• Ability to raise fees – the stickiness of its customer base has allowed the Company to raise its fee income in the last quarter through higher instance-based fees including rental income.

  • Geographical distribution – The Company has raised sourcing from Tier III cities and below locations as saturation starts happening in Tier I and II cities. Most of the competition is also focused in this segment but SBI’s strong brand has helped the Company increase its new client sourcing from these locations. Due to a lack of financial products, these customers have access to, their stickiness is higher.

2. Key Historical Financials

  • Company revenue and profit have been growing 21% and 30% on a CAGR basis respectively in the last 5 years

  • Net profit has increased ~2.3x from FY21-23

  • Revenue growth was strong in Q3FY24 but the interest & credit costs also increased substantially leading to a flat PAT level. Excerpt from their conference call: "As per our conversations with the credit bureau, there is an increase in 30+DPD and 90+DPD for credit cards across the industry. Industry data also suggests there is a worsening in delinquency levels for unsecured exposures. This has been recognised by the RBI and has been factored into recent regulatory changes (e.g. changes in risk weights) and their guidance for increased adherence to their prudential norms with regard to unsecured lending"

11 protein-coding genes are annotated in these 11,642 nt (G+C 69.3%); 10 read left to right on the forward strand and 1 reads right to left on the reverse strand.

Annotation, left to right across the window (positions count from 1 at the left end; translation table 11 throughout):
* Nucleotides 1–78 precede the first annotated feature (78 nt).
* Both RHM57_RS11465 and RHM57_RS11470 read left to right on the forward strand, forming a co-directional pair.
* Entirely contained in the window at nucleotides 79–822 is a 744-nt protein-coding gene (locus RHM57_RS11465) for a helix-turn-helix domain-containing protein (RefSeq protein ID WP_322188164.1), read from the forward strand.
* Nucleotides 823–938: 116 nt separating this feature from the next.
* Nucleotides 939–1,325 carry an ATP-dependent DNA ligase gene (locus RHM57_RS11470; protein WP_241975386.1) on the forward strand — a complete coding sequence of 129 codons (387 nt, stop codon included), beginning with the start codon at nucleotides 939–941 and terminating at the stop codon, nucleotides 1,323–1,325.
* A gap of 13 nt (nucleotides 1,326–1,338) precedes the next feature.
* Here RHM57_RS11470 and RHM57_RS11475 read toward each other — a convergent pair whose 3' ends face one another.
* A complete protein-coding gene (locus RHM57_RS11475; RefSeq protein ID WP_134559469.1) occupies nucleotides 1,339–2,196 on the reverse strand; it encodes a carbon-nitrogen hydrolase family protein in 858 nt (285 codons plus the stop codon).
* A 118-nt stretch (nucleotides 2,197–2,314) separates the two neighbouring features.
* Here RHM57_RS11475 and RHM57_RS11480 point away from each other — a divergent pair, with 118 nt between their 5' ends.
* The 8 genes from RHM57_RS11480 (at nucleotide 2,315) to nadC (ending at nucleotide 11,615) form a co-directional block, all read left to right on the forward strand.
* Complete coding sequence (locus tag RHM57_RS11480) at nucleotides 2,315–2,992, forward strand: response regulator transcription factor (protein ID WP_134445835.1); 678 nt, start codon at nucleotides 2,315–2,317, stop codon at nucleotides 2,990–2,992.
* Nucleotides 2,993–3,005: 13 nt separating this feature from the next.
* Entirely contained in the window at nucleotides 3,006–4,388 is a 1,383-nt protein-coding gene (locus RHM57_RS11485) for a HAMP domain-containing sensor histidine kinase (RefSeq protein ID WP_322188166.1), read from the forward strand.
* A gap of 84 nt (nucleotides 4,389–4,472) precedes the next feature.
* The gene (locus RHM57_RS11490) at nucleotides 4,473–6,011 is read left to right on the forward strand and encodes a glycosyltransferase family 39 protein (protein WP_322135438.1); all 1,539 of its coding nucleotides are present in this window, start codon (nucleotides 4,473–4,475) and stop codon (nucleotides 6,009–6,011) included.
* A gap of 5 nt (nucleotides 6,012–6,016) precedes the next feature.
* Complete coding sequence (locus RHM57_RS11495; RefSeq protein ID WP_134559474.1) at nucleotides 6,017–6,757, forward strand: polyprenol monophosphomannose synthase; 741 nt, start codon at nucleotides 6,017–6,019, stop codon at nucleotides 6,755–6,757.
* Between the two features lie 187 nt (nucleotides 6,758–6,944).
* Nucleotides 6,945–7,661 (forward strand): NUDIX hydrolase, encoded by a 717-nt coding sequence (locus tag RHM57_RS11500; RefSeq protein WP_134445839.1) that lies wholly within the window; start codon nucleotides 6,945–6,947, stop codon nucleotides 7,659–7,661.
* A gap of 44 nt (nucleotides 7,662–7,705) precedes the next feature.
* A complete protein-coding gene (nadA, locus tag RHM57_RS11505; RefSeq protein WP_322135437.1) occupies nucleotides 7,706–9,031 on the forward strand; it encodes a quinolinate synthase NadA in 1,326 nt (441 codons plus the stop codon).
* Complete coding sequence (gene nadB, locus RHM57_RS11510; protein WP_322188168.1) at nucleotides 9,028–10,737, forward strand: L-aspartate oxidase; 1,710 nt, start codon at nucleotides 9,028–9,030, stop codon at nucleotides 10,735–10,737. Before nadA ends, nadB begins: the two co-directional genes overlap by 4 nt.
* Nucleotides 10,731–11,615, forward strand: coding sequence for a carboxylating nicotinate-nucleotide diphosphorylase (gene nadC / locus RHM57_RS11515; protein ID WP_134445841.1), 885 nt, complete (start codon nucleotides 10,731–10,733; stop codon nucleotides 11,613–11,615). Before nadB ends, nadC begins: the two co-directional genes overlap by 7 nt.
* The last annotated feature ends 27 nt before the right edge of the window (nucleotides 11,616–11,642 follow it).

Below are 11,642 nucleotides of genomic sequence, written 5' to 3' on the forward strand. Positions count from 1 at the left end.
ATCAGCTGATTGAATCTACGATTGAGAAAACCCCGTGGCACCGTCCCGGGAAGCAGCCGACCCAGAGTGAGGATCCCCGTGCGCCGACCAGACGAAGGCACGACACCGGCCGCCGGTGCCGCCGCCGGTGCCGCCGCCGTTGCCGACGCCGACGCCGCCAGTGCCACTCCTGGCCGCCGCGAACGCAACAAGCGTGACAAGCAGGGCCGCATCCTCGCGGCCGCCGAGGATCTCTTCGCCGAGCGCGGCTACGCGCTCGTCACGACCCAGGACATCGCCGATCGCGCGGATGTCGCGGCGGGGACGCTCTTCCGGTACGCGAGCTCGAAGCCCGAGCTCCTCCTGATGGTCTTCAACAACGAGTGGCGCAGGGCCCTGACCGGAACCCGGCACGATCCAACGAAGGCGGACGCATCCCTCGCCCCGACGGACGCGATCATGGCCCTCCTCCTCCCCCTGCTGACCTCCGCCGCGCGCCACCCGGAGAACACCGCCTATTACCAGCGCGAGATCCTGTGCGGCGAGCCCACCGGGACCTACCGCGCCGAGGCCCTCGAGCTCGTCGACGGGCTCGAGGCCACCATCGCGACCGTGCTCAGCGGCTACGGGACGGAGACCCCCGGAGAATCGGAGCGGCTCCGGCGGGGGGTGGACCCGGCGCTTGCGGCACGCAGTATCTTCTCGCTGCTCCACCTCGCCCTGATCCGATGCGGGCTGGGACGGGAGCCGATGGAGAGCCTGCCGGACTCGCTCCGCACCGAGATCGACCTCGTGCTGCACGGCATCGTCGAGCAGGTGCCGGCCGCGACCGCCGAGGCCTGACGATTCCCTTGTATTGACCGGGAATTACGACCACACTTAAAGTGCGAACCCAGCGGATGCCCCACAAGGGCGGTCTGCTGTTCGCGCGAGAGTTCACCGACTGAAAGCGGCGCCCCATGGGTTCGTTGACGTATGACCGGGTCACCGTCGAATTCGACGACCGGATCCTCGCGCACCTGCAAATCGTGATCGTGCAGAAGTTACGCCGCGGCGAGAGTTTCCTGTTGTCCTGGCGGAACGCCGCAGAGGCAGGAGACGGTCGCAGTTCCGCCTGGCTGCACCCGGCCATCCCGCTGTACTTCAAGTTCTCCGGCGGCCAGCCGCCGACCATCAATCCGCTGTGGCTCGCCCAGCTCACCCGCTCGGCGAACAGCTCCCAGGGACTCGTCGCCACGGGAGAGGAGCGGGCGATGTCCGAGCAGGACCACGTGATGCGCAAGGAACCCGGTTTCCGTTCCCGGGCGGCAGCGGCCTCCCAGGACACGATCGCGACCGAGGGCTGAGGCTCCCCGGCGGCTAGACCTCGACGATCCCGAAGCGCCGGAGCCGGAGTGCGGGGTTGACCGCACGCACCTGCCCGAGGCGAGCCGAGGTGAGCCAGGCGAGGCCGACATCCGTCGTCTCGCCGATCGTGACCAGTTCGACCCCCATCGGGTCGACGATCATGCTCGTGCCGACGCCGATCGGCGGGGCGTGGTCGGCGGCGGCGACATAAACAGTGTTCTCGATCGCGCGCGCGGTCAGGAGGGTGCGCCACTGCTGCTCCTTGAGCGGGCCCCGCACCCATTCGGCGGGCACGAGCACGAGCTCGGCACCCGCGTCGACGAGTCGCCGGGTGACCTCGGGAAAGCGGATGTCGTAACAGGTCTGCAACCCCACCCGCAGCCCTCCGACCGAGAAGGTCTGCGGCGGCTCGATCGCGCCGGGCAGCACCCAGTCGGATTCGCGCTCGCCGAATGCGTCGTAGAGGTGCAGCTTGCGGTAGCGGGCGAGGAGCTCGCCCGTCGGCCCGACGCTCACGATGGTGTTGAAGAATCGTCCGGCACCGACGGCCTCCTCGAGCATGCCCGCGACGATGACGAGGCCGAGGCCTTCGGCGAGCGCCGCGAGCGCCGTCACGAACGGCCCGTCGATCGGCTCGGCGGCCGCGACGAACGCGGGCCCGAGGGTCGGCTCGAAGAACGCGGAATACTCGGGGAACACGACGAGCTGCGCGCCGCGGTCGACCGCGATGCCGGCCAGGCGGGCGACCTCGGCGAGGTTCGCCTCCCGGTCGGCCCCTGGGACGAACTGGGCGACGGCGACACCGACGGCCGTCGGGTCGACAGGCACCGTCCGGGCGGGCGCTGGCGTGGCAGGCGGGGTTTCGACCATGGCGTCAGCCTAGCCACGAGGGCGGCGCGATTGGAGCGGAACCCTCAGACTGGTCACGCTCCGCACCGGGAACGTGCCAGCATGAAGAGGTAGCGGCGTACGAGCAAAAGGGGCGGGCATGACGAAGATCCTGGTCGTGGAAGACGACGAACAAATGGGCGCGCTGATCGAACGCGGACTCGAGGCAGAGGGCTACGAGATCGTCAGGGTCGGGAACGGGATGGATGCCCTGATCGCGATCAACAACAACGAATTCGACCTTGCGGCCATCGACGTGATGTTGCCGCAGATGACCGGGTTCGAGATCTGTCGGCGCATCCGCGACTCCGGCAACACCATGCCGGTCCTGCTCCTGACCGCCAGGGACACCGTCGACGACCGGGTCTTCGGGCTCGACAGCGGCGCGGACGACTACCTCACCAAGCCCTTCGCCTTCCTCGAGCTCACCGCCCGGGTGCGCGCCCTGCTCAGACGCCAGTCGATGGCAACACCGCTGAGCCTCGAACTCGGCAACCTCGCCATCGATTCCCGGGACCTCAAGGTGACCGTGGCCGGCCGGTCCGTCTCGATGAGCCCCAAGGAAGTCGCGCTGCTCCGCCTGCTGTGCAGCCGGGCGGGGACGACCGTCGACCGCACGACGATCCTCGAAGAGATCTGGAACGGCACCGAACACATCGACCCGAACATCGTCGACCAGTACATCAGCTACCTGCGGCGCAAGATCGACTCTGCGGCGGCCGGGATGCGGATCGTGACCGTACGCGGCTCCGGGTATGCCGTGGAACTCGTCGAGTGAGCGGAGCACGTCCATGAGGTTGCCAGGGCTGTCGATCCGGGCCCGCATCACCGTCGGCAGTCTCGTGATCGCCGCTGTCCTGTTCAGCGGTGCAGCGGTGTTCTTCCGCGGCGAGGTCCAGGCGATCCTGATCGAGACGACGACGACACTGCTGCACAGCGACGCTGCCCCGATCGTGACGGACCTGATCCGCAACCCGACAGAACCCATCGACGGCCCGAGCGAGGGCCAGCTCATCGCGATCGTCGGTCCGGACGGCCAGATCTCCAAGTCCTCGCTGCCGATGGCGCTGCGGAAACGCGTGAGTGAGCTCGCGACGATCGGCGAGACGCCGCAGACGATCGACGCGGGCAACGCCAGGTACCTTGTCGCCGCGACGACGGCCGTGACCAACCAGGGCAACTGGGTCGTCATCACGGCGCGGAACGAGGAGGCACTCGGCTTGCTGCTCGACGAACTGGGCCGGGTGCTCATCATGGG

• Credit quality is expected to be under pressure for at least next couple of quarters

  • ROA and ROE increased to 4.1% and 19.2% respectively in Q3FY24

3. What is my view on company valuation?


The Company is trading at a P/E of 29x against a historical median P/E (3-year) of 45x. The large listed NBFC firms with similar size are trading around the current multiple while the listed NBFC companies have a median P/E of 19x, hence there is no headroom for P/E multiple expansion currently.


Company is an interesting investment opportunity given the Company’s strong management, large card base and spending, and linkage with SBI. The current valuation seems reasonable in the long term. However, the stock could face headwinds in the next 2-3 quarters as the issues with unsecured lending unfold across the industry.


4. What are the risks to the investment analysis?


Risks to the analysis are:

  • Rapid acceptance on the back of regulatory support to digital payment modes like UPI or newer models like Buy Now Pay Later (BNPL) or caps on Merchant Discounting Rates (MDR)

  • Aggressive competition can move away spending to their cards through higher promotional expenses and increased acquisition costs

  • An increase in the cost of funding can impact operations

 

About the Author


Long-term investor.


Disclosure


I have no stock, option, or similar derivative position in any of the companies mentioned in the last 30 days, and shall not initiate any such positions within the next 5 days. I wrote this article myself, and it expresses my own opinions. I am not receiving compensation for it (other than from SocInvest). I have no business relationship with any company whose stock is mentioned in this article.


I am not a SEBI registered advisor. This article is purely for educational purposes and is not to be construed as investment advice. Please consult your financial advisor before acting on it.


I have used publicly available information while writing this article.